With a growing tech sector, an influx of newcomers, and ample outdoor recreation, Boise has been a hot city for a while, now. It checks all the right boxes for young professionals, families with kids, and entrepreneurs looking for the next big opportunity.
But while this spark of growth is positive for Boise and the surrounding suburbs, Idaho’s rural communities are more isolated than ever. They’re coping with population loss as young people are drawn to the action in cities, while struggling with other problems common to rural America: a lack of economic opportunity, aging residents, and disinvestment in community resources and services.
Last fall, Steven Moore and Allen Smart collaborated on an article to address this topic in the Idaho Statesman. Moore, the executive director of the M.J. Murdock Charitable Trust, has been working with the Idaho nonprofit community for more than four decades. Meanwhile, Smart is an expert on rural community needs and puts Idaho’s situation into context with what is happening in other places nationwide. Smart has been quoted in Inside Philanthropy’s coverage of rural philanthropy, and recently wrote a guest column on this subject for IP.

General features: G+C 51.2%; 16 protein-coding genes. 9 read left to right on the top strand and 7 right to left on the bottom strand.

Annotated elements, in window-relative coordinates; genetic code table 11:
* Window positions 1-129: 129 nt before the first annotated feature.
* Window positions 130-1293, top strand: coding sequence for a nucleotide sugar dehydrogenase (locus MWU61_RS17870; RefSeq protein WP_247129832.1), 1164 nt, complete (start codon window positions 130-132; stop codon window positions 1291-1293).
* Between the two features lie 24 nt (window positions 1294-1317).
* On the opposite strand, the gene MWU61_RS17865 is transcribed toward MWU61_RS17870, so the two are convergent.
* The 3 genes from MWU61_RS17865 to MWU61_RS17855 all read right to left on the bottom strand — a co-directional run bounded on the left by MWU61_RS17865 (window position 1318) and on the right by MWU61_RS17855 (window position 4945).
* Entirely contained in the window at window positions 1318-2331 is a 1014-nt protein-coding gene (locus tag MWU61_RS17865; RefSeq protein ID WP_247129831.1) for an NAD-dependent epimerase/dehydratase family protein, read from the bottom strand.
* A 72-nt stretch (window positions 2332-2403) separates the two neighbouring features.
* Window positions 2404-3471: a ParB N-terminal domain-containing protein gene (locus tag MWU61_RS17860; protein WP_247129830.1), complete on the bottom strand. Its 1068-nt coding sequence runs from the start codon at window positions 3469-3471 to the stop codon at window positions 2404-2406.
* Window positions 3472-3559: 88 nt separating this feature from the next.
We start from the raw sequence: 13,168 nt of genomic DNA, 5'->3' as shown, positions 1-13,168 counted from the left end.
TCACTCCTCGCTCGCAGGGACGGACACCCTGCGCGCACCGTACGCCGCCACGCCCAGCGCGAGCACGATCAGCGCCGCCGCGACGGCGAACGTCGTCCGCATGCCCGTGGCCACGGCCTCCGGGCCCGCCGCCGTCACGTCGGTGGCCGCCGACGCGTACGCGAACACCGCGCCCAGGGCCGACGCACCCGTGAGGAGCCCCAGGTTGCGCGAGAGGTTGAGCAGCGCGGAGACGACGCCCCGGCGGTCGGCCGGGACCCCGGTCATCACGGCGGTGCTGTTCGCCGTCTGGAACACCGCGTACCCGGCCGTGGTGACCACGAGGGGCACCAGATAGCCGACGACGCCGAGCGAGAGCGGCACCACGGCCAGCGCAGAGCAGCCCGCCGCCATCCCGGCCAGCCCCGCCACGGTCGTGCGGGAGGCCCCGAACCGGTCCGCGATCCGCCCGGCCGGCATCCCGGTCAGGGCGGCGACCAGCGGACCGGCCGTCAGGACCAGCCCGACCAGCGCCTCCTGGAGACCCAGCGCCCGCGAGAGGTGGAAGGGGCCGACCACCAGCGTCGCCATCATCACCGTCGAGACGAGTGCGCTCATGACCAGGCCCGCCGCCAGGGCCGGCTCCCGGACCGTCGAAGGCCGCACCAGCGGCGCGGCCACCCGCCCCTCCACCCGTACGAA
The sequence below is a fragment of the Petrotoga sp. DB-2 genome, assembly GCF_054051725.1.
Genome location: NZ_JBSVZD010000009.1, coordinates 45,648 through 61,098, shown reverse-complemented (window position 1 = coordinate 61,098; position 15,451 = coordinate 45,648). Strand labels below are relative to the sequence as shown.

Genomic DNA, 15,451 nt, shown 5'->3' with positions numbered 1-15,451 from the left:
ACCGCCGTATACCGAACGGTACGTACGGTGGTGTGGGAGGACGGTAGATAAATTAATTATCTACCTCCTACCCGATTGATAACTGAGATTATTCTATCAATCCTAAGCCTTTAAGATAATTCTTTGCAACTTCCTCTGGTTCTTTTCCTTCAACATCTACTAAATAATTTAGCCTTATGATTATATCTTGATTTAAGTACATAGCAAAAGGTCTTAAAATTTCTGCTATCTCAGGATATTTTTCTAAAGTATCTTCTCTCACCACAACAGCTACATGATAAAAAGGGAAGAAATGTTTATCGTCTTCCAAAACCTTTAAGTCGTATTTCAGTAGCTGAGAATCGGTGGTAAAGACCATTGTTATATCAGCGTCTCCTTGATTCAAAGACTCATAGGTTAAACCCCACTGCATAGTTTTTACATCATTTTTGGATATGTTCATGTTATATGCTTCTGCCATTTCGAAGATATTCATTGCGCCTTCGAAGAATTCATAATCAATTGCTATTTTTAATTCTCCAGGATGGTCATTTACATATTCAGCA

With its growing urban-rural divide and a land mass twice the size of Maine’s, Idaho offers a case study in the need for smart rural philanthropy. Perhaps the biggest need at the moment is rural healthcare, because residents in remote parts of Idaho have increasing difficulty finding care nearby, and are forced to travel long distances for better options. Investing in rural health clinics and other types of rural businesses is crucial right now, because, as Moore and Smart wrote, “Communities thrive when business can thrive.”
Yet another issue that local philanthropy can address is affordable housing. While you might think this wouldn’t be a problem in a state with so much land, rural areas in Idaho and elsewhere face serious housing affordability challenges—a problem that the National Rural Housing Coalition has documented in detail. One reason for this situation in Idaho is that the development of vacation properties leaves few affordable housing options in high-tourism parts of the state.
The M.J. Murdock Charitable Trust has emerged as a leader in getting rural Idaho back on its feet. Yet in recent grant cycles, Idaho-centric grants have made up only around 5 percent of its overall funding. In addition to Murdock, quite a few other foundations have shown interest in rural communities, including the J.A. and Kathryn Albertson Family Foundation and the Cambia Health Foundation. But these funders can’t solve Idaho’s rural issue without the support of the lesser-known, hyper-local funders like the Innovia Foundation and the Steele Reese Foundation. These groups offer a unique perspective and on-the-ground experience, with local leaders that need to be heard.
Keeping rural communities vibrant for the greater good isn’t a goal unique to Idaho. But the situation here is a reminder to philanthropists across the country that rural philanthropy matters, and even modest sums can make a big difference in local lives.